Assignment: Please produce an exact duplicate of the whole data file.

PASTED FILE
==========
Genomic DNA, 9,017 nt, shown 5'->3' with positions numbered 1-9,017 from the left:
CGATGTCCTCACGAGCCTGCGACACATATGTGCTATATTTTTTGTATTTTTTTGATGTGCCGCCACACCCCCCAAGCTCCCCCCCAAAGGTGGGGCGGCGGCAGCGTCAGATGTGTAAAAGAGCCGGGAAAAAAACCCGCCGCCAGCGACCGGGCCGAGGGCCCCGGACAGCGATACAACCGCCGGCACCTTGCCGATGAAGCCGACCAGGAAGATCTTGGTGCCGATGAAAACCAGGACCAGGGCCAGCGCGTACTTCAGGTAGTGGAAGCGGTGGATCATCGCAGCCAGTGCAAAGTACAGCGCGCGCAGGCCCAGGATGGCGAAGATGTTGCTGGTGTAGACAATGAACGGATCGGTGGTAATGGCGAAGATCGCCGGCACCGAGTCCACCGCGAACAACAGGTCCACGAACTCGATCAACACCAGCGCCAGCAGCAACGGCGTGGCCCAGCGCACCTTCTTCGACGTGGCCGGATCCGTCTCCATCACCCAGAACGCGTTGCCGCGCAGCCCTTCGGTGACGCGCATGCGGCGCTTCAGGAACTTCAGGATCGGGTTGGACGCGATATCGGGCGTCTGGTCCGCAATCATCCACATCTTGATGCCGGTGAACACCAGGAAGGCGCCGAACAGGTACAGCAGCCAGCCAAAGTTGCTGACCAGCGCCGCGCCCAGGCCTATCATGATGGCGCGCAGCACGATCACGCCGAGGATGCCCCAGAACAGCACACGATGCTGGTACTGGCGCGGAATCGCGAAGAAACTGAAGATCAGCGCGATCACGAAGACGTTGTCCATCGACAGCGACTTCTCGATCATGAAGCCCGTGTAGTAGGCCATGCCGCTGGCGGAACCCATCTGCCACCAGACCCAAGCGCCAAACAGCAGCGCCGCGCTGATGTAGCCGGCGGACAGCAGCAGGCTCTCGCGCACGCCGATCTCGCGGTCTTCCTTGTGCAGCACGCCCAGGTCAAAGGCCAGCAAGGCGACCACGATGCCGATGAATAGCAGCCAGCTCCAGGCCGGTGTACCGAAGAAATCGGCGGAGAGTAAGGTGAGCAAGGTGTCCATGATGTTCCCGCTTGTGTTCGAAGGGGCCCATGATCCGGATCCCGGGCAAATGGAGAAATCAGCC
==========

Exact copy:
Genomic DNA, 9,017 nt, shown 5'->3' with positions numbered 1-9,017 from the left:
CGATGTCCTCACGAGCCTGCGACACATATGTGCTATATTTTTTGTATTTTTTTGATGTGCCGCCACACCCCCCAAGCTCCCCCCCAAAGGTGGGGCGGCGGCAGCGTCAGATGTGTAAAAGAGCCGGGAAAAAAACCCGCCGCCAGCGACCGGGCCGAGGGCCCCGGACAGCGATACAACCGCCGGCACCTTGCCGATGAAGCCGACCAGGAAGATCTTGGTGCCGATGAAAACCAGGACCAGGGCCAGCGCGTACTTCAGGTAGTGGAAGCGGTGGATCATCGCAGCCAGTGCAAAGTACAGCGCGCGCAGGCCCAGGATGGCGAAGATGTTGCTGGTGTAGACAATGAACGGATCGGTGGTAATGGCGAAGATCGCCGGCACCGAGTCCACCGCGAACAACAGGTCCACGAACTCGATCAACACCAGCGCCAGCAGCAACGGCGTGGCCCAGCGCACCTTCTTCGACGTGGCCGGATCCGTCTCCATCACCCAGAACGCGTTGCCGCGCAGCCCTTCGGTGACGCGCATGCGGCGCTTCAGGAACTTCAGGATCGGGTTGGACGCGATATCGGGCGTCTGGTCCGCAATCATCCACATCTTGATGCCGGTGAACACCAGGAAGGCGCCGAACAGGTACAGCAGCCAGCCAAAGTTGCTGACCAGCGCCGCGCCCAGGCCTATCATGATGGCGCGCAGCACGATCACGCCGAGGATGCCCCAGAACAGCACACGATGCTGGTACTGGCGCGGAATCGCGAAGAAACTGAAGATCAGCGCGATCACGAAGACGTTGTCCATCGACAGCGACTTCTCGATCATGAAGCCCGTGTAGTAGGCCATGCCGCTGGCGGAACCCATCTGCCACCAGACCCAAGCGCCAAACAGCAGCGCCGCGCTGATGTAGCCGGCGGACAGCAGCAGGCTCTCGCGCACGCCGATCTCGCGGTCTTCCTTGTGCAGCACGCCCAGGTCAAAGGCCAGCAAGGCGACCACGATGCCGATGAATAGCAGCCAGCTCCAGGCCGGTGTACCGAAGAAATCGGCGGAGAGTAAGGTGAGCAAGGTGTCCATGATGTTCCCGCTTGTGTTCGAAGGGGCCCATGATCCGGATCCCGGGCAAATGGAGAAATCAGCC